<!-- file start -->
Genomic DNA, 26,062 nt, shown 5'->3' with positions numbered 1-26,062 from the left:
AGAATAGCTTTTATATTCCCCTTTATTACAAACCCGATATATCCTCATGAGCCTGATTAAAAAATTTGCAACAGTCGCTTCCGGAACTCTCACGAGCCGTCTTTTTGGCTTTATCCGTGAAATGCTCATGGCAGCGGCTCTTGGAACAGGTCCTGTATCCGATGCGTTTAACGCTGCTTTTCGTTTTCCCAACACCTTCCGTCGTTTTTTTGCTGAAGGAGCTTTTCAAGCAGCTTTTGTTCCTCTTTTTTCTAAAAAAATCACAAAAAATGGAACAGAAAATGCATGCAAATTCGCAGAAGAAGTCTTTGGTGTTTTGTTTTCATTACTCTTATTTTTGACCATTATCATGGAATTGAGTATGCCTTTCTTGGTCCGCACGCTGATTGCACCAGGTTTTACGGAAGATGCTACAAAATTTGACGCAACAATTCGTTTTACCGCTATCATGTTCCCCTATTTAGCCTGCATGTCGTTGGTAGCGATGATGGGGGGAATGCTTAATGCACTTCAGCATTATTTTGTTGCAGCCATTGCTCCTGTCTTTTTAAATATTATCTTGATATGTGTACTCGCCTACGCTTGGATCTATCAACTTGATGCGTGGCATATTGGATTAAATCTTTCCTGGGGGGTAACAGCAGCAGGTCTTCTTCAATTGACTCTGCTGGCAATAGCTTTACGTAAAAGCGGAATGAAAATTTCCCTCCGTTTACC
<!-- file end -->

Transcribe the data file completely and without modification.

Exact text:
Genomic DNA, 26,062 nt, shown 5'->3' with positions numbered 1-26,062 from the left:
AGAATAGCTTTTATATTCCCCTTTATTACAAACCCGATATATCCTCATGAGCCTGATTAAAAAATTTGCAACAGTCGCTTCCGGAACTCTCACGAGCCGTCTTTTTGGCTTTATCCGTGAAATGCTCATGGCAGCGGCTCTTGGAACAGGTCCTGTATCCGATGCGTTTAACGCTGCTTTTCGTTTTCCCAACACCTTCCGTCGTTTTTTTGCTGAAGGAGCTTTTCAAGCAGCTTTTGTTCCTCTTTTTTCTAAAAAAATCACAAAAAATGGAACAGAAAATGCATGCAAATTCGCAGAAGAAGTCTTTGGTGTTTTGTTTTCATTACTCTTATTTTTGACCATTATCATGGAATTGAGTATGCCTTTCTTGGTCCGCACGCTGATTGCACCAGGTTTTACGGAAGATGCTACAAAATTTGACGCAACAATTCGTTTTACCGCTATCATGTTCCCCTATTTAGCCTGCATGTCGTTGGTAGCGATGATGGGGGGAATGCTTAATGCACTTCAGCATTATTTTGTTGCAGCCATTGCTCCTGTCTTTTTAAATATTATCTTGATATGTGTACTCGCCTACGCTTGGATCTATCAACTTGATGCGTGGCATATTGGATTAAATCTTTCCTGGGGGGTAACAGCAGCAGGTCTTCTTCAATTGACTCTGCTGGCAATAGCTTTACGTAAAAGCGGAATGAAAATTTCCCTCCGTTTACC